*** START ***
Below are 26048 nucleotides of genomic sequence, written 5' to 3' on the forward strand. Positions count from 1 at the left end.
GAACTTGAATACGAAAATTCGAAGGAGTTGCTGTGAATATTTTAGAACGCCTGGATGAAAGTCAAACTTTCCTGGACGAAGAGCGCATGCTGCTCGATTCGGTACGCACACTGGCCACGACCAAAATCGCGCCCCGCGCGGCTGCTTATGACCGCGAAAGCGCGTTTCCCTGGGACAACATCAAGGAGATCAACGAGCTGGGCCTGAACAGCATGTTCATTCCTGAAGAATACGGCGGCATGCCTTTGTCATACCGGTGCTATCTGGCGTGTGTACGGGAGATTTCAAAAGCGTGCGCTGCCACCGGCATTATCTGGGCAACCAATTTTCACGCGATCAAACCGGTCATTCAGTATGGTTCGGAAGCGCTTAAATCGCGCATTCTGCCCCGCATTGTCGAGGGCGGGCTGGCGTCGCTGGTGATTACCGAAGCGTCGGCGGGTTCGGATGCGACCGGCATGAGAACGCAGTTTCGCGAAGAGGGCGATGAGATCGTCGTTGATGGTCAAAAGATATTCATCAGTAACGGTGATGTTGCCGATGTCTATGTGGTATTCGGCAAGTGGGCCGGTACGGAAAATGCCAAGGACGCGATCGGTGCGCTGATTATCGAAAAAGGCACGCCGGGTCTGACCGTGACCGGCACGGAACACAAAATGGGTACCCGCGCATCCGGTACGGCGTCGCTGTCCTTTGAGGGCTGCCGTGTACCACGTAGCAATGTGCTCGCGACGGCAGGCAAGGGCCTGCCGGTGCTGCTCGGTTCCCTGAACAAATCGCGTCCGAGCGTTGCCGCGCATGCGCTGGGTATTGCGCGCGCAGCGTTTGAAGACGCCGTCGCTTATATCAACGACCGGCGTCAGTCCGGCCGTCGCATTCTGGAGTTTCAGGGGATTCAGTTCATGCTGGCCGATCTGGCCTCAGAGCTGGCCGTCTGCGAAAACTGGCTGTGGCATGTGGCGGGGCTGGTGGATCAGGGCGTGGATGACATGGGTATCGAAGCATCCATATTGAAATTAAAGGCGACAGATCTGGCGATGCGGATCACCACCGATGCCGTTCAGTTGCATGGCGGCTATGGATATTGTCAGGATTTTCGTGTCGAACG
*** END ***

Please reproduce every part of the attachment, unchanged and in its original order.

Below are 26048 nucleotides of genomic sequence, written 5' to 3' on the forward strand. Positions count from 1 at the left end.
GAACTTGAATACGAAAATTCGAAGGAGTTGCTGTGAATATTTTAGAACGCCTGGATGAAAGTCAAACTTTCCTGGACGAAGAGCGCATGCTGCTCGATTCGGTACGCACACTGGCCACGACCAAAATCGCGCCCCGCGCGGCTGCTTATGACCGCGAAAGCGCGTTTCCCTGGGACAACATCAAGGAGATCAACGAGCTGGGCCTGAACAGCATGTTCATTCCTGAAGAATACGGCGGCATGCCTTTGTCATACCGGTGCTATCTGGCGTGTGTACGGGAGATTTCAAAAGCGTGCGCTGCCACCGGCATTATCTGGGCAACCAATTTTCACGCGATCAAACCGGTCATTCAGTATGGTTCGGAAGCGCTTAAATCGCGCATTCTGCCCCGCATTGTCGAGGGCGGGCTGGCGTCGCTGGTGATTACCGAAGCGTCGGCGGGTTCGGATGCGACCGGCATGAGAACGCAGTTTCGCGAAGAGGGCGATGAGATCGTCGTTGATGGTCAAAAGATATTCATCAGTAACGGTGATGTTGCCGATGTCTATGTGGTATTCGGCAAGTGGGCCGGTACGGAAAATGCCAAGGACGCGATCGGTGCGCTGATTATCGAAAAAGGCACGCCGGGTCTGACCGTGACCGGCACGGAACACAAAATGGGTACCCGCGCATCCGGTACGGCGTCGCTGTCCTTTGAGGGCTGCCGTGTACCACGTAGCAATGTGCTCGCGACGGCAGGCAAGGGCCTGCCGGTGCTGCTCGGTTCCCTGAACAAATCGCGTCCGAGCGTTGCCGCGCATGCGCTGGGTATTGCGCGCGCAGCGTTTGAAGACGCCGTCGCTTATATCAACGACCGGCGTCAGTCCGGCCGTCGCATTCTGGAGTTTCAGGGGATTCAGTTCATGCTGGCCGATCTGGCCTCAGAGCTGGCCGTCTGCGAAAACTGGCTGTGGCATGTGGCGGGGCTGGTGGATCAGGGCGTGGATGACATGGGTATCGAAGCATCCATATTGAAATTAAAGGCGACAGATCTGGCGATGCGGATCACCACCGATGCCGTTCAGTTGCATGGCGGCTATGGATATTGTCAGGATTTTCGTGTCGAACG